Independents are back in the news this week, specifically Michael Lowry and his ‘will-he won’t-he’ be in the mix for government formation in a few weeks.
2011 was a peak election for non-party candidates but it looks like the numbers running in 2016 might exceed that previous high point. Independent candidates are not a new phenomenon in Irish politics. In fact, they have been one of the unusual features of the Irish party system for decades. The label independent is applied loosely and it covers a wide variety of candidates.
The first group of independents are those that are disaffected with their political parties. Usually they have been ‘shafted’ by the mother ship, to use the colloquial description and as a result, they choose to run as independent candidates. The Healy Rae dynasty is the epitome of this group.
Often, there is overlap between the disaffected party candidates and the next group of independents who might be classified as local community representatives or local promoter independents. This group includes community activists, who very often campaign on a set of specific local issues. They usually make up a large component of the independent candidates on the ballot. Local hospital candidates tend to be prominent among this group and a new collection are contesting in 2016 on the banner No GP, No Village. Continue reading
Posted on behalf of Dr Emmanuelle Schon-Quinlivan
Since 2009, many articles and books have been written on the causes to the Eurozone crisis, the potential solutions as well as their consequences for European economic integration. Most of the literature has taken a liberal intergovernmentalist approach or even ‘new intergovermentalist’ stance which focuses on the prevalence of the Member States’ role in the handling of the crisis and the consequential relegation of the European Commission as an unwilling agent in manoeuvring to gain more powers. In a multi-level economic governance context which has seen the reshuffling of the power cards between the various stakeholders, this workshop has selected contributions addressing issues of power, supranational entrepreneurship and integration.
The workshop will take place at the NUI offices on Merrion Square on November 27. Everyone is welcome at the workshop, please email Dr Emmanuelle Schon-Quinlivan at firstname.lastname@example.org to confirm attendance for catering purposes. Further information is available at http://www.ucc.ie/en/government/news/fullstory-609936-en.html Continue reading
The annual conference of the Political Studies Association of Ireland will take place this weekend (16-18 October) in the Metropole Hotel in Cork. Information on conference registration is available at http://www.ucc.ie/en/government/psai/ Please see below for more information on the roundtables, keynotes and parallel sessions over the weekend. For more information, please contact Dr Theresa Reidy at email@example.com Continue reading
Electoral Management Policies and Priorities
On 16 October 2015, there will be a half-day workshop looking at electoral management practices in Ireland and abroad. The programme includes election specialists working on electoral management bodies, voter registration and the regulation of political parties. The workshop is taking place in the Metropole Hotel in Cork and everyone is welcome. Please email Dr Theresa Reidy on firstname.lastname@example.org to confirm attendance (for catering purposes). The event is funded by a grant from the Irish Research Council under the New Foundations Scheme. Continue reading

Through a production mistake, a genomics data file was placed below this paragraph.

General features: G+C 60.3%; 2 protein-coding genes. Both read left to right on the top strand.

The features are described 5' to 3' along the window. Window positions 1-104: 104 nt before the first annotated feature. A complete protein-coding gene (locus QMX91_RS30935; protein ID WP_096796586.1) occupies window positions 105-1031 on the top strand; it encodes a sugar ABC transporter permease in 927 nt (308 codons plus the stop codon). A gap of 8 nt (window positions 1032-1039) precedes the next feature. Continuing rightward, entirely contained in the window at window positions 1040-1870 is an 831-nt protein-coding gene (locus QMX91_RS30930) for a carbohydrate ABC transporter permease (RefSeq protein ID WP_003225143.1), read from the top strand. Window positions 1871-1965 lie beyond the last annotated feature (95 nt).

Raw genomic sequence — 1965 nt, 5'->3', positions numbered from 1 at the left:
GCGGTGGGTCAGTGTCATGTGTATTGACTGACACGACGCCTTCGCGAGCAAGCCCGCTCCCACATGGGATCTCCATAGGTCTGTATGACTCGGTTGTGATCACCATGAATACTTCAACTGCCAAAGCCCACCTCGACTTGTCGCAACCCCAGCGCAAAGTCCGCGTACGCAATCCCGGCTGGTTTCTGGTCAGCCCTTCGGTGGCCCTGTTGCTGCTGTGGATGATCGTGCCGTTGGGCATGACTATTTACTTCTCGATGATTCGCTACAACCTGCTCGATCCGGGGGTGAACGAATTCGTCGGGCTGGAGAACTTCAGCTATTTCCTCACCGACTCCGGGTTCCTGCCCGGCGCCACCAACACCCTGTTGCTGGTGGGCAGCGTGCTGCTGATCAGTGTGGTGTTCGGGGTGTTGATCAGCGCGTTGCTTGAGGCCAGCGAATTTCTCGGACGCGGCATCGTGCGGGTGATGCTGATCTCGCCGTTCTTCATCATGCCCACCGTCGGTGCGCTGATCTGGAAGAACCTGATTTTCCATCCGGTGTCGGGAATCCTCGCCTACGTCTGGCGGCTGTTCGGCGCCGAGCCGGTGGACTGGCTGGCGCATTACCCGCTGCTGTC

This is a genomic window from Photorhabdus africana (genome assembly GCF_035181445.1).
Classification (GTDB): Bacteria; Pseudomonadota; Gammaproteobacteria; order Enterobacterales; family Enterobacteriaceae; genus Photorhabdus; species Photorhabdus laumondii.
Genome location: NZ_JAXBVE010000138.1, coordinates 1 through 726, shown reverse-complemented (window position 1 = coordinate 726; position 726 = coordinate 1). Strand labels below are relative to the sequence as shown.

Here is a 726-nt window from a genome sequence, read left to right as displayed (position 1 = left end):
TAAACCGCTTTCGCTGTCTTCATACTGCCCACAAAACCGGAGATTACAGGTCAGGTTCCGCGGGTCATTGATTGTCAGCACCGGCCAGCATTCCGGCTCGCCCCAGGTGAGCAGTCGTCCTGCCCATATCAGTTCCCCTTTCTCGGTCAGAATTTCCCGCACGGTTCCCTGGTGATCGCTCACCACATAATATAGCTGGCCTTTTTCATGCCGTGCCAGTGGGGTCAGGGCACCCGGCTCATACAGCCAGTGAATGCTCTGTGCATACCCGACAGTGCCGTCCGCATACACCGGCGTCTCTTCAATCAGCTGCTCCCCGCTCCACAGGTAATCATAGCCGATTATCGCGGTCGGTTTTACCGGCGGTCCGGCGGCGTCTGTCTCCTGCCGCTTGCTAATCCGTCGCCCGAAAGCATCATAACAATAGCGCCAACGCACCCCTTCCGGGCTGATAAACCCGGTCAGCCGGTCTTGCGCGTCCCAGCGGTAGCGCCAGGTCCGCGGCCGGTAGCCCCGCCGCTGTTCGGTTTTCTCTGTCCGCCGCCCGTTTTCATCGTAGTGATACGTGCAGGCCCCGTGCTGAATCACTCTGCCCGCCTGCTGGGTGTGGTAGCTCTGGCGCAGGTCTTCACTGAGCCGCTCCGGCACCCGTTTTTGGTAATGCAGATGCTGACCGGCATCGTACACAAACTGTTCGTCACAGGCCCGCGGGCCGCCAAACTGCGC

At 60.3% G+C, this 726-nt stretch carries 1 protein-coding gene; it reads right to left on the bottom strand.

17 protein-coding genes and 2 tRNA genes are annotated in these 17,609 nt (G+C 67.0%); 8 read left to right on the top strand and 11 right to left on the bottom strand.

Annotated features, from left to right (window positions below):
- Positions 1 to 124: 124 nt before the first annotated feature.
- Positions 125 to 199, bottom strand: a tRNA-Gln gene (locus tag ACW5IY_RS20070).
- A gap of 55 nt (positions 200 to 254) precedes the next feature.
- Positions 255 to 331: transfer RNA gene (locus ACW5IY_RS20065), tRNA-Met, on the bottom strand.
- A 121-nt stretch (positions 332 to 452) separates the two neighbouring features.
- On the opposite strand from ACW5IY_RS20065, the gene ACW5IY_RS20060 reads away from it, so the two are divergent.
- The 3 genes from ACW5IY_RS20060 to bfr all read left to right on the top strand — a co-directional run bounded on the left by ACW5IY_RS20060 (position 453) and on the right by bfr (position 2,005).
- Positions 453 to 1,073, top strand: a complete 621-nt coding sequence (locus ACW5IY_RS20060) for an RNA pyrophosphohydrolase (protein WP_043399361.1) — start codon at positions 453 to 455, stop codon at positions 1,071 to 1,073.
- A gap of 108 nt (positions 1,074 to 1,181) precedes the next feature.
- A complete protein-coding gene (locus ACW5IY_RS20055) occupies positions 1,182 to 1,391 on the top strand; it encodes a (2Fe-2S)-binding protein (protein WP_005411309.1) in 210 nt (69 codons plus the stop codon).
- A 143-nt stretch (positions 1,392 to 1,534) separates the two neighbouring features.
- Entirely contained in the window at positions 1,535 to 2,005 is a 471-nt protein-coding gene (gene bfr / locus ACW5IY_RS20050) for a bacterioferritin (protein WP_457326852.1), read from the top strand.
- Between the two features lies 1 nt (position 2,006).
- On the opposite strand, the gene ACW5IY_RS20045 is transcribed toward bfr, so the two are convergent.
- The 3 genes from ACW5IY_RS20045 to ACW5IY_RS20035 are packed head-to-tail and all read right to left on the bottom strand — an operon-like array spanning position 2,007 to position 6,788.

Posted on behalf of Dr Clodagh Harris (UCC)
The PSAI specialist group on teaching and learning in politics is holding an event in the NUI offices, 49 Merrion Square on Friday September 18th 2015. To register for the event, please contact Stefanie Wojtek at email@example.com before 13:00 September 17th. The event is co-funded by the PSAI and the National Forum for the enhancement of teaching and learning in higher education.
The programme for the day is available below. Continue reading
Posted on behalf of Michael Courtney, Dublin City University
This blog outlines the main arguments from a recent article published in Irish Political Studies by the author. The article is available free to download until the end of August at http://www.tandfonline.com/doi/pdf/10.1080/07907184.2015.1021796
There is considerable contemporary interest in maximising the efficacy of Irish democracy. This has manifested itself in proposals incentivising parties to run more female candidates at general elections and a constitutional convention which included, as far as practicable, people from wider range of socio-demographic backgrounds than would otherwise be found in the Dáil and Seanad. Continue reading
Everyone is welcome at this post referendum seminar organised by the Voters, Parties and Elections Specialist Group of the Political Studies Association of Ireland.The seminar will include presentations using data from the 2015 Referendum Study. Please email Jane or Theresa on firstname.lastname@example.org to confirm your attendance for catering purposes. Further information on the referendum study is available at https://referendumstudy.wordpress.com/about/ and the date, location and programme for the seminar is available below.
Conference Room, European Parliament Office, Molesworth Street, Dublin 2.
1 July 2015 at 5.30pm